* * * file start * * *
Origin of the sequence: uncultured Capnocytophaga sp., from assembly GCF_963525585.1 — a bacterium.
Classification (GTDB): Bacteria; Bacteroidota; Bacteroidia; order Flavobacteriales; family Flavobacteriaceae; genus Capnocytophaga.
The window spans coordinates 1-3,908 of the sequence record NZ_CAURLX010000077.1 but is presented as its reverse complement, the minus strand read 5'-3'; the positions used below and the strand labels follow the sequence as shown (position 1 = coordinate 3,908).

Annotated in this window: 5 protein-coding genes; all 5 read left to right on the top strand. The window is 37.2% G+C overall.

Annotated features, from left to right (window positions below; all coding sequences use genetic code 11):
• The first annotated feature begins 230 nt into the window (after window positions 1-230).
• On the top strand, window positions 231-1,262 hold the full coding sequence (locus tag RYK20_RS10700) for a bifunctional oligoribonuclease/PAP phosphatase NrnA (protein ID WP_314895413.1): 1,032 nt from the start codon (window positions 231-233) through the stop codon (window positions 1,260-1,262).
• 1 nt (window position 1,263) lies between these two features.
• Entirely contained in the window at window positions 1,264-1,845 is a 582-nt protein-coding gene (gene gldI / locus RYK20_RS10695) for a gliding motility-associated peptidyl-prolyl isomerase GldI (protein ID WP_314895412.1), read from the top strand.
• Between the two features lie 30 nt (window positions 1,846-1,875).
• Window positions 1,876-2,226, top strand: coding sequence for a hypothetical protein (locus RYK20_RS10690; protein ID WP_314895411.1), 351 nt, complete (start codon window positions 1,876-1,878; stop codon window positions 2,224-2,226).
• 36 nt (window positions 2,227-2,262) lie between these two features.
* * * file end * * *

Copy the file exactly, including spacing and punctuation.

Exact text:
Origin of the sequence: uncultured Capnocytophaga sp., from assembly GCF_963525585.1 — a bacterium.
Classification (GTDB): Bacteria; Bacteroidota; Bacteroidia; order Flavobacteriales; family Flavobacteriaceae; genus Capnocytophaga.
The window spans coordinates 1-3,908 of the sequence record NZ_CAURLX010000077.1 but is presented as its reverse complement, the minus strand read 5'-3'; the positions used below and the strand labels follow the sequence as shown (position 1 = coordinate 3,908).

Annotated in this window: 5 protein-coding genes; all 5 read left to right on the top strand. The window is 37.2% G+C overall.

Annotated features, from left to right (window positions below; all coding sequences use genetic code 11):
• The first annotated feature begins 230 nt into the window (after window positions 1-230).
• On the top strand, window positions 231-1,262 hold the full coding sequence (locus tag RYK20_RS10700) for a bifunctional oligoribonuclease/PAP phosphatase NrnA (protein ID WP_314895413.1): 1,032 nt from the start codon (window positions 231-233) through the stop codon (window positions 1,260-1,262).
• 1 nt (window position 1,263) lies between these two features.
• Entirely contained in the window at window positions 1,264-1,845 is a 582-nt protein-coding gene (gene gldI / locus RYK20_RS10695) for a gliding motility-associated peptidyl-prolyl isomerase GldI (protein ID WP_314895412.1), read from the top strand.
• Between the two features lie 30 nt (window positions 1,846-1,875).
• Window positions 1,876-2,226, top strand: coding sequence for a hypothetical protein (locus RYK20_RS10690; protein ID WP_314895411.1), 351 nt, complete (start codon window positions 1,876-1,878; stop codon window positions 2,224-2,226).
• 36 nt (window positions 2,227-2,262) lie between these two features.